Welcome to the last Tudor Tuesday! I hope everyone’s enjoyed reading about the six queens of Henry VIII, and if you haven’t picked up a copy of the luscious Gilt yet, you should definitely make it out to the bookstore today to do so.
Today, we visit the last Queen to rule with Henry VIII, the extremely intelligent and clever Catherine Parr. Catherine witnessed important historical and political events in her short tenure as Queen, and is said to have been one of the biggest influences on the young Elizabeth I.
Born sometime in 1512 to noble parents, Catherine grew up as Henry VIII began his first years on the throne. Her father died when she was only five and her mother was left to care for three young children. Her childhood was filled with the scriptures and languages that her mother adored, and Catherine and her sister were groomed to be exceptional noblewomen with all the skills and talents ladies were expected to have. These traits would make for two excellent matches before her third marriage, to the King himself.
Edward de Bourgh was Catherine’s first husband–they wed in 1529, but Edward died a few short years later, leaving Catherine a rich widow. Lady Parr passed away in 1531 and Catherine received her inheritance, allowing her to have the luxury and freedom to marry whom she wished, a power most women in the Renaissance did not have. She chose John Neville, Lord Latimer, and her marriage was happier than what women were conditioned to expect. Lord and Lady Latimer were quite popular at the royal court, and it was during those visits that Catherine caught the eye of the King.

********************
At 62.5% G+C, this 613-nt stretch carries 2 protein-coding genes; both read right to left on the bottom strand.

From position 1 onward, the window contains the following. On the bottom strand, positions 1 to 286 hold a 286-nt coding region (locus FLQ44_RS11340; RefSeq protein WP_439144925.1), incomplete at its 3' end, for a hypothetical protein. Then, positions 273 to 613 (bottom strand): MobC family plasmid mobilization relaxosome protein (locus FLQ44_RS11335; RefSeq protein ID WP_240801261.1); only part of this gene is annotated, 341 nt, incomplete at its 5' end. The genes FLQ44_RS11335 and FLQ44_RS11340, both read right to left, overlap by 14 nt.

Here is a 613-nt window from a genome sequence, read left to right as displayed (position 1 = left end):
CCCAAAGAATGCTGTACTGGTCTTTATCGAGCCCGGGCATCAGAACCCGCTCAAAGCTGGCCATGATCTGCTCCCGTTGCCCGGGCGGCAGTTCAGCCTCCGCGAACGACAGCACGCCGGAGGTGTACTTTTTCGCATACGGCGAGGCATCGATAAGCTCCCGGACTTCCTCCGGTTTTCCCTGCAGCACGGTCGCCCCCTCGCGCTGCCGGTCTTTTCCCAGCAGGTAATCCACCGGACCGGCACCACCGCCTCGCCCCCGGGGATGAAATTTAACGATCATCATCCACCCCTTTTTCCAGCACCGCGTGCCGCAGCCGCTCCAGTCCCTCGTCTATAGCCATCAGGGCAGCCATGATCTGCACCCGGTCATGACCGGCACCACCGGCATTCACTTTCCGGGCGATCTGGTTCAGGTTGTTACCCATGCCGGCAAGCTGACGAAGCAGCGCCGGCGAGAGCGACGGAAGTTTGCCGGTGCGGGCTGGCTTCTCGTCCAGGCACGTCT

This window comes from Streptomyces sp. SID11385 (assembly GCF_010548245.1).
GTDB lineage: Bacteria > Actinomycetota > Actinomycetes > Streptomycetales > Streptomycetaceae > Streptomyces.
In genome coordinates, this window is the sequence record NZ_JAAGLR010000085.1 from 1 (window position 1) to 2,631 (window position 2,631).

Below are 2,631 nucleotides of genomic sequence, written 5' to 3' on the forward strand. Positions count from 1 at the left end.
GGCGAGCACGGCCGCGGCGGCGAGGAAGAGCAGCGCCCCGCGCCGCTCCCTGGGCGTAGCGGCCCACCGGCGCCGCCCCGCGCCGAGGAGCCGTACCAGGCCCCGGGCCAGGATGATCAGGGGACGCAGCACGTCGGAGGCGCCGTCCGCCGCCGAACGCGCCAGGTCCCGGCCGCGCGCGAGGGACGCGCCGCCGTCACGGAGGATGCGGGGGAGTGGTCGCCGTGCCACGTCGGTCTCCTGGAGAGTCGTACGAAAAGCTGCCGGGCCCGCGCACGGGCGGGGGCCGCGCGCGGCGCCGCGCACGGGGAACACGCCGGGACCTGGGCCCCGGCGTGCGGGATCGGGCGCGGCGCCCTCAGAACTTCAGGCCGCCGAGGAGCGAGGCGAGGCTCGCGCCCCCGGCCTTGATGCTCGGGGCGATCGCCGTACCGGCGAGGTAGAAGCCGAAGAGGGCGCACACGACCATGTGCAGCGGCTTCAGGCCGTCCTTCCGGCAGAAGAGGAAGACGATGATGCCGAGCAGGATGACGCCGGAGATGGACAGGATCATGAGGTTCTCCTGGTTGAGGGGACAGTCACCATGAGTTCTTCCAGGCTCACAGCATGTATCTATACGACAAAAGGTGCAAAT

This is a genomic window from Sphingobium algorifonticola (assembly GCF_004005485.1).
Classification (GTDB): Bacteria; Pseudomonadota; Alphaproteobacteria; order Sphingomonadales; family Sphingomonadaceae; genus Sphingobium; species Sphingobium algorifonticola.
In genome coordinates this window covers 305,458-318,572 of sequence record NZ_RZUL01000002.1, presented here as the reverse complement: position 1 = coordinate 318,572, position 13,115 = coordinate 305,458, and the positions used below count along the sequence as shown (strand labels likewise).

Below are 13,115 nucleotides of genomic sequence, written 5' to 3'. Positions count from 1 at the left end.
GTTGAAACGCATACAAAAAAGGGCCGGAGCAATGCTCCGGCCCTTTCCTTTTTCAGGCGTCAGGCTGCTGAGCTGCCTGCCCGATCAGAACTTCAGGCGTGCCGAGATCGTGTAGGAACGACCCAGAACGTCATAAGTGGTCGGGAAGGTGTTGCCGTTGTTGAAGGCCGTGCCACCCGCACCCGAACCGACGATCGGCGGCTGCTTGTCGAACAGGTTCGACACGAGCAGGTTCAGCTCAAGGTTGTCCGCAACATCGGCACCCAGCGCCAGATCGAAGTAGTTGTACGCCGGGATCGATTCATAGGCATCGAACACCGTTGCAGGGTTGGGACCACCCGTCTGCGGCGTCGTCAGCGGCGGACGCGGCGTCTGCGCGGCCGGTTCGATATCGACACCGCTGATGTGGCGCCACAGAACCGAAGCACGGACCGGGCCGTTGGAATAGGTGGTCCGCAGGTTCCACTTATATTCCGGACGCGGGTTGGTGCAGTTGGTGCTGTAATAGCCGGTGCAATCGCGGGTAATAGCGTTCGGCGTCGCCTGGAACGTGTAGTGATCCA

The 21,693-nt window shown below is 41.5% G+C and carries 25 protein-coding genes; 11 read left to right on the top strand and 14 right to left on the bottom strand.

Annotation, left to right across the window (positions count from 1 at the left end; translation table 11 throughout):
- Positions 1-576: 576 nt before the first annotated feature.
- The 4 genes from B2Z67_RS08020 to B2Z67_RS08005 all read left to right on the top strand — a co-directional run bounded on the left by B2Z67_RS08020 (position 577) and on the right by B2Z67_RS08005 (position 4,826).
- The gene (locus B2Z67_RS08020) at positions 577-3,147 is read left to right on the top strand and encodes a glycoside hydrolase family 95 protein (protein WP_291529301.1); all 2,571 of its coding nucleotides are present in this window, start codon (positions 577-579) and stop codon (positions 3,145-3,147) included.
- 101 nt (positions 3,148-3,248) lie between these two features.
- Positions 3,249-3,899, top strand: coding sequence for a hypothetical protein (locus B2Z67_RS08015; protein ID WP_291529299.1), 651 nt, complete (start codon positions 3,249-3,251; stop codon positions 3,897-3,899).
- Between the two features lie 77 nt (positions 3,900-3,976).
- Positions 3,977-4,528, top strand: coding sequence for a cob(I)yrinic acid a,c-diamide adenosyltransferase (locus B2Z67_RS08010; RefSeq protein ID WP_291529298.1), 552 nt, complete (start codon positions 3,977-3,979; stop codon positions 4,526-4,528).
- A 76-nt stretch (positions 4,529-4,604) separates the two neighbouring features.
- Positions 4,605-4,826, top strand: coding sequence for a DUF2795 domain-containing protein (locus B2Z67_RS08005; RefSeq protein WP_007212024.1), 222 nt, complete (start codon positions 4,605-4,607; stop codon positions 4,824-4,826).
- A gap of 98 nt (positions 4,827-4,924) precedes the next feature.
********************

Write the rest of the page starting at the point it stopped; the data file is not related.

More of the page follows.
As uncomfortable as it must have been for Catherine to receive gifts from Henry VIII, she had the grace not to reject them and ruin the Latimer name. Her husband’s health began to deteriorate in 1543, and Henry sped up his courtship of the soon-to-be widow. Upon Lord Latimer’s death in March 1543, Catherine inherited two large and wealthy estates and cared for her stepdaughter as best she could. Though she had the right to leave court after her husband’s death, she stayed because she had fallen in love with Sir Thomas Seymour, a charming and smart young man.
Catherine was a remarkable woman in many ways, but it was her integrity and loyalty that endeared me to her. Trapped as she was into marrying the King, even though she was in love with Seymour, she remained strong and did not conduct an extramarital affair. She took to her role with the same grace she displayed during her entire life: caring for the Ladies Mary and Elizabeth without trying to control them, encouraging their interests and giving them the tools and resources they needed to learn to survive. She also displayed an unusual concern for her tenants and servants, ensuring they were educated and did not live unhappy lives. Henry came to trust her enough to appoint her as Queen Regent during his invasion of France, a stunning development that none of his previous wives were offered. It’s not just any woman who could craft a fulfilling life out of a one-sided marriage, and her greatest accomplishment is thought to be her molding of the future Queen Elizabeth I of England’s Golden Age.